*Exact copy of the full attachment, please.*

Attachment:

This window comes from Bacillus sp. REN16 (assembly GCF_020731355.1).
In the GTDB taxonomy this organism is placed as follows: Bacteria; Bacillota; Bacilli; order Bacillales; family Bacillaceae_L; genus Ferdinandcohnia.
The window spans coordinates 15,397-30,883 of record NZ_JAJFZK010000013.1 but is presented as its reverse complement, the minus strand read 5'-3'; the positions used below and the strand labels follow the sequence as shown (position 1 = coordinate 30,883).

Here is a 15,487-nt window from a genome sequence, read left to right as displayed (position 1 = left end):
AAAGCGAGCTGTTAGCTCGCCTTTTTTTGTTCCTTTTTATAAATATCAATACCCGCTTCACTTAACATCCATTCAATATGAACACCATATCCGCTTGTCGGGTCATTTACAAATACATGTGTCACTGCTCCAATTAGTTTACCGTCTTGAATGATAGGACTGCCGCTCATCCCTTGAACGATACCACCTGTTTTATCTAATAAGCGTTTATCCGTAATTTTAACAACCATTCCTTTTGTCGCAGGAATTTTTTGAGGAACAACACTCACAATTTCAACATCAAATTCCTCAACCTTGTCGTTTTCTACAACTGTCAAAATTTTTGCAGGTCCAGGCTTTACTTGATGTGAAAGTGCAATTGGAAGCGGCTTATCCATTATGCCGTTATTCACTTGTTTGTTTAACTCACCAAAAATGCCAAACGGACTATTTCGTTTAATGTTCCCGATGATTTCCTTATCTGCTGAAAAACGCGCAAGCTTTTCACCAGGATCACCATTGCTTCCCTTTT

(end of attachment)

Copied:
This window comes from Bacillus sp. REN16 (assembly GCF_020731355.1).
In the GTDB taxonomy this organism is placed as follows: Bacteria; Bacillota; Bacilli; order Bacillales; family Bacillaceae_L; genus Ferdinandcohnia.
The window spans coordinates 15,397-30,883 of record NZ_JAJFZK010000013.1 but is presented as its reverse complement, the minus strand read 5'-3'; the positions used below and the strand labels follow the sequence as shown (position 1 = coordinate 30,883).

Here is a 15,487-nt window from a genome sequence, read left to right as displayed (position 1 = left end):
AAAGCGAGCTGTTAGCTCGCCTTTTTTTGTTCCTTTTTATAAATATCAATACCCGCTTCACTTAACATCCATTCAATATGAACACCATATCCGCTTGTCGGGTCATTTACAAATACATGTGTCACTGCTCCAATTAGTTTACCGTCTTGAATGATAGGACTGCCGCTCATCCCTTGAACGATACCACCTGTTTTATCTAATAAGCGTTTATCCGTAATTTTAACAACCATTCCTTTTGTCGCAGGAATTTTTTGAGGAACAACACTCACAATTTCAACATCAAATTCCTCAACCTTGTCGTTTTCTACAACTGTCAAAATTTTTGCAGGTCCAGGCTTTACTTGATGTGAAAGTGCAATTGGAAGCGGCTTATCCATTATGCCGTTATTCACTTGTTTGTTTAACTCACCAAAAATGCCAAACGGACTATTTCGTTTAATGTTCCCGATGATTTCCTTATCTGCTGAAAAACGCGCAAGCTTTTCACCAGGATCACCATTGCTTCCCTTTT